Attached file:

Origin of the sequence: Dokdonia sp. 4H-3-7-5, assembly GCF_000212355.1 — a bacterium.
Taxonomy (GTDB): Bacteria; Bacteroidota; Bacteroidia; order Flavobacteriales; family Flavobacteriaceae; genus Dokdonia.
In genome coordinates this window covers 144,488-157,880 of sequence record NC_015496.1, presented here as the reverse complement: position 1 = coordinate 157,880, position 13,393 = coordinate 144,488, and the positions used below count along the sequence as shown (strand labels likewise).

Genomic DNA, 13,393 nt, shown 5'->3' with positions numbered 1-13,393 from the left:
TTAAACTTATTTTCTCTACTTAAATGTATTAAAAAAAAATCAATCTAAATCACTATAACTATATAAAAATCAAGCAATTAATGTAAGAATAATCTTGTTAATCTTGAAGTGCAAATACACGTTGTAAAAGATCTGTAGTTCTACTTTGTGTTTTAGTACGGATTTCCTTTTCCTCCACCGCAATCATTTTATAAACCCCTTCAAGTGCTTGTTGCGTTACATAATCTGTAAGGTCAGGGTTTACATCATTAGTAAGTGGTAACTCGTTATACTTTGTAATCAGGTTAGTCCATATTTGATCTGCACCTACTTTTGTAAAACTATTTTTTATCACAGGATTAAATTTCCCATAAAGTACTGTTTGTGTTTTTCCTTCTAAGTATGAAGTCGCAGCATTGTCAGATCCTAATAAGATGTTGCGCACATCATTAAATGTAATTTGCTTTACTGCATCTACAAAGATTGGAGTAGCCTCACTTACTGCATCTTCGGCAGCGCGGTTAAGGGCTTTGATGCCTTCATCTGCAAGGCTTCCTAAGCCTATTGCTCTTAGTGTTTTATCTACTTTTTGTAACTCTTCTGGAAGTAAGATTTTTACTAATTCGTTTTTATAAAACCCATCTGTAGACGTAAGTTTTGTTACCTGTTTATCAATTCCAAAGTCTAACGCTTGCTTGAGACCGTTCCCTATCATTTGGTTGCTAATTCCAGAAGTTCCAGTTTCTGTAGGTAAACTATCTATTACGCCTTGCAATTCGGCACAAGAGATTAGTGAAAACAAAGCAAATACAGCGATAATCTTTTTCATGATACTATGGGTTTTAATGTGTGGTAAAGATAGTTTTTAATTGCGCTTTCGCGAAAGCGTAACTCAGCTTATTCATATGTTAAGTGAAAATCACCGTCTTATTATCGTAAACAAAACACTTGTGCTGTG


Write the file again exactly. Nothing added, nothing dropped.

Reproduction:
Origin of the sequence: Dokdonia sp. 4H-3-7-5, assembly GCF_000212355.1 — a bacterium.
Taxonomy (GTDB): Bacteria; Bacteroidota; Bacteroidia; order Flavobacteriales; family Flavobacteriaceae; genus Dokdonia.
In genome coordinates this window covers 144,488-157,880 of sequence record NC_015496.1, presented here as the reverse complement: position 1 = coordinate 157,880, position 13,393 = coordinate 144,488, and the positions used below count along the sequence as shown (strand labels likewise).

Genomic DNA, 13,393 nt, shown 5'->3' with positions numbered 1-13,393 from the left:
TTAAACTTATTTTCTCTACTTAAATGTATTAAAAAAAAATCAATCTAAATCACTATAACTATATAAAAATCAAGCAATTAATGTAAGAATAATCTTGTTAATCTTGAAGTGCAAATACACGTTGTAAAAGATCTGTAGTTCTACTTTGTGTTTTAGTACGGATTTCCTTTTCCTCCACCGCAATCATTTTATAAACCCCTTCAAGTGCTTGTTGCGTTACATAATCTGTAAGGTCAGGGTTTACATCATTAGTAAGTGGTAACTCGTTATACTTTGTAATCAGGTTAGTCCATATTTGATCTGCACCTACTTTTGTAAAACTATTTTTTATCACAGGATTAAATTTCCCATAAAGTACTGTTTGTGTTTTTCCTTCTAAGTATGAAGTCGCAGCATTGTCAGATCCTAATAAGATGTTGCGCACATCATTAAATGTAATTTGCTTTACTGCATCTACAAAGATTGGAGTAGCCTCACTTACTGCATCTTCGGCAGCGCGGTTAAGGGCTTTGATGCCTTCATCTGCAAGGCTTCCTAAGCCTATTGCTCTTAGTGTTTTATCTACTTTTTGTAACTCTTCTGGAAGTAAGATTTTTACTAATTCGTTTTTATAAAACCCATCTGTAGACGTAAGTTTTGTTACCTGTTTATCAATTCCAAAGTCTAACGCTTGCTTGAGACCGTTCCCTATCATTTGGTTGCTAATTCCAGAAGTTCCAGTTTCTGTAGGTAAACTATCTATTACGCCTTGCAATTCGGCACAAGAGATTAGTGAAAACAAAGCAAATACAGCGATAATCTTTTTCATGATACTATGGGTTTTAATGTGTGGTAAAGATAGTTTTTAATTGCGCTTTCGCGAAAGCGTAACTCAGCTTATTCATATGTTAAGTGAAAATCACCGTCTTATTATCGTAAACAAAACACTTGTGCTGTG